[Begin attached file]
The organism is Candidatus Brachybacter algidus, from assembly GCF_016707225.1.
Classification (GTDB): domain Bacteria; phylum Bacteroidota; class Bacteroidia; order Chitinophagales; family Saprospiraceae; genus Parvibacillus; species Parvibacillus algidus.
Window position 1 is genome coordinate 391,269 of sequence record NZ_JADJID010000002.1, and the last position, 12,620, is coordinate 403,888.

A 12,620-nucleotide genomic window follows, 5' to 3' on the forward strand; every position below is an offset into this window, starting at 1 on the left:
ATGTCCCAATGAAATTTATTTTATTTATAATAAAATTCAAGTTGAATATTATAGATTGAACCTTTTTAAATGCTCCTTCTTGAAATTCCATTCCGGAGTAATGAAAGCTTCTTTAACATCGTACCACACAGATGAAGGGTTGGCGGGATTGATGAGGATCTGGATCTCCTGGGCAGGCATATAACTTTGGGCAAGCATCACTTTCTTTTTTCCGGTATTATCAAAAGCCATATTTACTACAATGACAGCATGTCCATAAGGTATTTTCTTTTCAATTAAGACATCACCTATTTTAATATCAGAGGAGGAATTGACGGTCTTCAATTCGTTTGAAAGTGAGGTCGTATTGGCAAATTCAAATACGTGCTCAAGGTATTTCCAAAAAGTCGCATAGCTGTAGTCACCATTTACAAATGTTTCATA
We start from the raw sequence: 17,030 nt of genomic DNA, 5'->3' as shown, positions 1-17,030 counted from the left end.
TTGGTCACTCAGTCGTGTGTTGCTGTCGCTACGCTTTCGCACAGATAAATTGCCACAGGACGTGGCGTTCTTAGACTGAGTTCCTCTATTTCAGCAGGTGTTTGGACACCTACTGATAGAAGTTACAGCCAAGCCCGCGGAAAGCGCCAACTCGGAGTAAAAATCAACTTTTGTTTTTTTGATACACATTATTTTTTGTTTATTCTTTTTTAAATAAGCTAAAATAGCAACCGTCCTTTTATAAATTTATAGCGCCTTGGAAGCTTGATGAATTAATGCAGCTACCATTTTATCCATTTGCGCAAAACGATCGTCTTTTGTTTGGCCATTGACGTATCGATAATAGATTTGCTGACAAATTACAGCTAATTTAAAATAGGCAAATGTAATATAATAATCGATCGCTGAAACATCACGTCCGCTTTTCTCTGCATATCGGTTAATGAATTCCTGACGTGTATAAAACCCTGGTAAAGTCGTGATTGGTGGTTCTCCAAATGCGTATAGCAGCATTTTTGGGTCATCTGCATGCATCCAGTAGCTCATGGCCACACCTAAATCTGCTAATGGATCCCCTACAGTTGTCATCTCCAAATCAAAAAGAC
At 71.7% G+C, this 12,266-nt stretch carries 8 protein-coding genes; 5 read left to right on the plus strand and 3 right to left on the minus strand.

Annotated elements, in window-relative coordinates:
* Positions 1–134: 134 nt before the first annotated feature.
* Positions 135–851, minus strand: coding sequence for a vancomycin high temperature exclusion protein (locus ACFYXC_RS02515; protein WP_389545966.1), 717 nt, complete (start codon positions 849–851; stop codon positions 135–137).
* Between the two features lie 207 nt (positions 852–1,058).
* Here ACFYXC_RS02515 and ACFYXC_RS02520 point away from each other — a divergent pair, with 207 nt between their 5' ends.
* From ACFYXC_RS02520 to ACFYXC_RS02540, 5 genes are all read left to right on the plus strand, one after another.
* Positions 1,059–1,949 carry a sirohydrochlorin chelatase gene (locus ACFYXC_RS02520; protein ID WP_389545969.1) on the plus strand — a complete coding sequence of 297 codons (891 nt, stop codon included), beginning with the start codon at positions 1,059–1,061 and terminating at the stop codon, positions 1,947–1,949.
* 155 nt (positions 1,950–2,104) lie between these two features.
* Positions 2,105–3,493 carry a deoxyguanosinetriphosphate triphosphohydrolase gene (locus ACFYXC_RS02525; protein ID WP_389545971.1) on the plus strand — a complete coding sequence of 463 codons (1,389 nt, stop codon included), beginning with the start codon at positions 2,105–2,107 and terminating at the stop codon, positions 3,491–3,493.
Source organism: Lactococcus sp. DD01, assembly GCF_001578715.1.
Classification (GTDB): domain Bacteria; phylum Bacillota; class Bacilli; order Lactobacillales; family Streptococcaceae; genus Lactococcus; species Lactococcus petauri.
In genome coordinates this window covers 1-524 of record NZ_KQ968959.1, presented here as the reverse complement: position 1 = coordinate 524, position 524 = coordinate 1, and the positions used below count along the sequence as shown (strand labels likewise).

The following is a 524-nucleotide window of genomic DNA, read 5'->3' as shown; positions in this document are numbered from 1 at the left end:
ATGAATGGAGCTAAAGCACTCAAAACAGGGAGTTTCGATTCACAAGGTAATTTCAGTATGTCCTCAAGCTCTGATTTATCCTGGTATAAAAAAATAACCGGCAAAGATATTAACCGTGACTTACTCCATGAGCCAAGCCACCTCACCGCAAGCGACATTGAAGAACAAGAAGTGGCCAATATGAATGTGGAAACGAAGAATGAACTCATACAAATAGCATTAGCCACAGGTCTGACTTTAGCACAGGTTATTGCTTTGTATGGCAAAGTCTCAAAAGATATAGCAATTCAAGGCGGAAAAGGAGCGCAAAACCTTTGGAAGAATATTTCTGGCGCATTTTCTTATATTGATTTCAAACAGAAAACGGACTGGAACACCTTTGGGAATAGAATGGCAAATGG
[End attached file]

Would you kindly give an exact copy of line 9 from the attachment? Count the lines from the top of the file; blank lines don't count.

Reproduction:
Annotated elements, in window-relative coordinates: